Blog

This week I want to focus on a small story that got insufficient coverage in the Trump glut of news, since it merely is about two of the most important founding principals of our Republic: freedom of speech and freedom of religion. You may have heard...

My latest book, Dark Matter: New Poems, is just out. It's my seventh book of poetry and 23rd book in all, but I confess that I never get over the thrill of a new book—and also confess to feeling that it's the best work...

Historic Parliament Square in London pays homage to 11 male statues—mostly white, middle-aged, male aristocrats—but now, after nearly 200 years, the first female figure stands among them.

What's the opposite of "above reproach"? "Below reproach?" If so, then the prestigious Swedish Academy, which oversees the Nobel Prizes, finds itself way below reproach: convulsed in scandal. Eighteen women have accused Jean-Claude Arnault, a French-Swedish photographer and cultural figure with close ties to the Academy, of sexual assault.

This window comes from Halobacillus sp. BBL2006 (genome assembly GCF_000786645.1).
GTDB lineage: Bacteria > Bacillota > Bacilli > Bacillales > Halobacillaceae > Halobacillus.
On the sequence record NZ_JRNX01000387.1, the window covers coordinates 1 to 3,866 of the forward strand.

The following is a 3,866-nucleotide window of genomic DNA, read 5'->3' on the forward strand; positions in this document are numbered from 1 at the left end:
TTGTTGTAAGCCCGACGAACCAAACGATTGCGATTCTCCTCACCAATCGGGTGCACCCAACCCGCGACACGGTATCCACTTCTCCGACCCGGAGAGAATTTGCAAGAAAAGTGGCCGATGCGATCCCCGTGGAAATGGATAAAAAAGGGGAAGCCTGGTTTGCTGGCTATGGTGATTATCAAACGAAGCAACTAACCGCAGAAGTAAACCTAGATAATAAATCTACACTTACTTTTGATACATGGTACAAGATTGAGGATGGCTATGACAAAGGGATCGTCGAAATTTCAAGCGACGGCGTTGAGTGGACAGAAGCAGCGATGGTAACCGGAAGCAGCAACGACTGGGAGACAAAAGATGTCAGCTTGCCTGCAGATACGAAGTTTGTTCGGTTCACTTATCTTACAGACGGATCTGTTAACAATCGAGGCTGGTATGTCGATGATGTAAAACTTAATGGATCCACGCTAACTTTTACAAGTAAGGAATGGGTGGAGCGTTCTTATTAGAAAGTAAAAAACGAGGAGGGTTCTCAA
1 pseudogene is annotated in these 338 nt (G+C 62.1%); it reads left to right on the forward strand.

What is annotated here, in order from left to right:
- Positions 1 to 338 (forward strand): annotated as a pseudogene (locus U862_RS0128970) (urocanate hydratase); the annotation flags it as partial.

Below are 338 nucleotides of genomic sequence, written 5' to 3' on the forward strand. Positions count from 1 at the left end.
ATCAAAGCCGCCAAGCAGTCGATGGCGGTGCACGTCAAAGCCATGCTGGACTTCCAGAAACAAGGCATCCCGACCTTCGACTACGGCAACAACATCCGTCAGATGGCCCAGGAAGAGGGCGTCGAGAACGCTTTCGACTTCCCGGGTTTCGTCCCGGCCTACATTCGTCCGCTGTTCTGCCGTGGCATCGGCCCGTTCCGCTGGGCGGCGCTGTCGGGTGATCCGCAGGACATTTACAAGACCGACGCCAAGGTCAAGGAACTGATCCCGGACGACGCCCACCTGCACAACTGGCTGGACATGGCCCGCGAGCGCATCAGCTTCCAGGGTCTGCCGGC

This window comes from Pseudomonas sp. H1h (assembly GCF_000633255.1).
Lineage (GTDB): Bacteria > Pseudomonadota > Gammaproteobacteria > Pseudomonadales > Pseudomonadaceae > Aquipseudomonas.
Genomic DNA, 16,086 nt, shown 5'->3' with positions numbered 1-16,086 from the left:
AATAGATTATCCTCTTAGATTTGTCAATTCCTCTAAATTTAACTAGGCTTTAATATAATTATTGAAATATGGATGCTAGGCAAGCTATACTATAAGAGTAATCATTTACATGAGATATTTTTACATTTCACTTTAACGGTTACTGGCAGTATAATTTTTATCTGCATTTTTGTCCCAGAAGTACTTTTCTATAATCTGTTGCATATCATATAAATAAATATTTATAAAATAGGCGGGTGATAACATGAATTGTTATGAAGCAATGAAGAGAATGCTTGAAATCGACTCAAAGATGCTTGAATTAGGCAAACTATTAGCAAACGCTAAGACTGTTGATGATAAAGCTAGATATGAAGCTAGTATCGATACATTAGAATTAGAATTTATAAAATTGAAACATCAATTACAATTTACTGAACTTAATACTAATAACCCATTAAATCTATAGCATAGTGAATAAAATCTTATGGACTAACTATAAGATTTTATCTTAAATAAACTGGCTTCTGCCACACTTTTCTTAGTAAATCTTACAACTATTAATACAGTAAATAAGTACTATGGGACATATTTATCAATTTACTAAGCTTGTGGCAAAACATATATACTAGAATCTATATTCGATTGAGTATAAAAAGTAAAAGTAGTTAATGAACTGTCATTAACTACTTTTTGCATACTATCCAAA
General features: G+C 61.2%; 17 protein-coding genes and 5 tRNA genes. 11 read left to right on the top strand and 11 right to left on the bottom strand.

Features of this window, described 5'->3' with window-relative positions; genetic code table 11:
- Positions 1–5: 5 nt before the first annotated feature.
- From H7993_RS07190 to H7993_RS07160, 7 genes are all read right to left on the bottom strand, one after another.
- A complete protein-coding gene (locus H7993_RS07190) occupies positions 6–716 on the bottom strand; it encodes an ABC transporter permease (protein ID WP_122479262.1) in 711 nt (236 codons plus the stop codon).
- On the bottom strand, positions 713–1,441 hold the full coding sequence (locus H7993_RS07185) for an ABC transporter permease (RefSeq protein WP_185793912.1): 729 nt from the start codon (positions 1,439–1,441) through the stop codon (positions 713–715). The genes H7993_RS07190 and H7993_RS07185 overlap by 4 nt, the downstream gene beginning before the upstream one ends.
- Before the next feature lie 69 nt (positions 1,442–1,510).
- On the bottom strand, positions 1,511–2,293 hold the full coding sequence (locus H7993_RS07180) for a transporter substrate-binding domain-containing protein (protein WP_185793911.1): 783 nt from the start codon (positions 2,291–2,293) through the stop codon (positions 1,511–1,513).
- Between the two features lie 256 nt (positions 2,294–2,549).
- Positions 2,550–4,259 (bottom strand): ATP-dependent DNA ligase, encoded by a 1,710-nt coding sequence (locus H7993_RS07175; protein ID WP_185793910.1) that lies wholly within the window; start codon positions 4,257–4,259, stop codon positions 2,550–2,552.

“We are looking into a broader pattern or strategy to buy the silence of the women." That’s the phrase law-enforcement officials used to define the reason they were seeking court approval for the FBI raid on three New York premises of Michael Cohen, Trump’s secret-keeping fixer.

Winnie Mandikizela-Mandela died on Monday, April 2, at age 81. She was a leader in South Africa's fight against apartheid, named "Mother of the Nation" by the people of the Townships—the poorest, those who suffered most.

The Me Too movement is about women daring to speak painful truths that we’ve been forced to bury from fear and shame, truths about what’s been done to us, about the secrets of our lives. But is it possible that women suffer even more from being compelled to keep the secrets of men's lives?

Our entire country, with the exception of legislators under the financial thrall of the NRA, has been moved by the high-school students’ walkouts and demonstrations, and I'm no exception. But I wanted to listen to the students more closely, and to think about their cause, which really is about more than gun reform. It’s about having a voice.

Last week, I referred to the genesis of the Second Amendment, and its original intent. The volume of listener response, stunned at hearing facts I mentioned in passing, made me realize it was time to revisit this subject in greater depth. I'd done just that...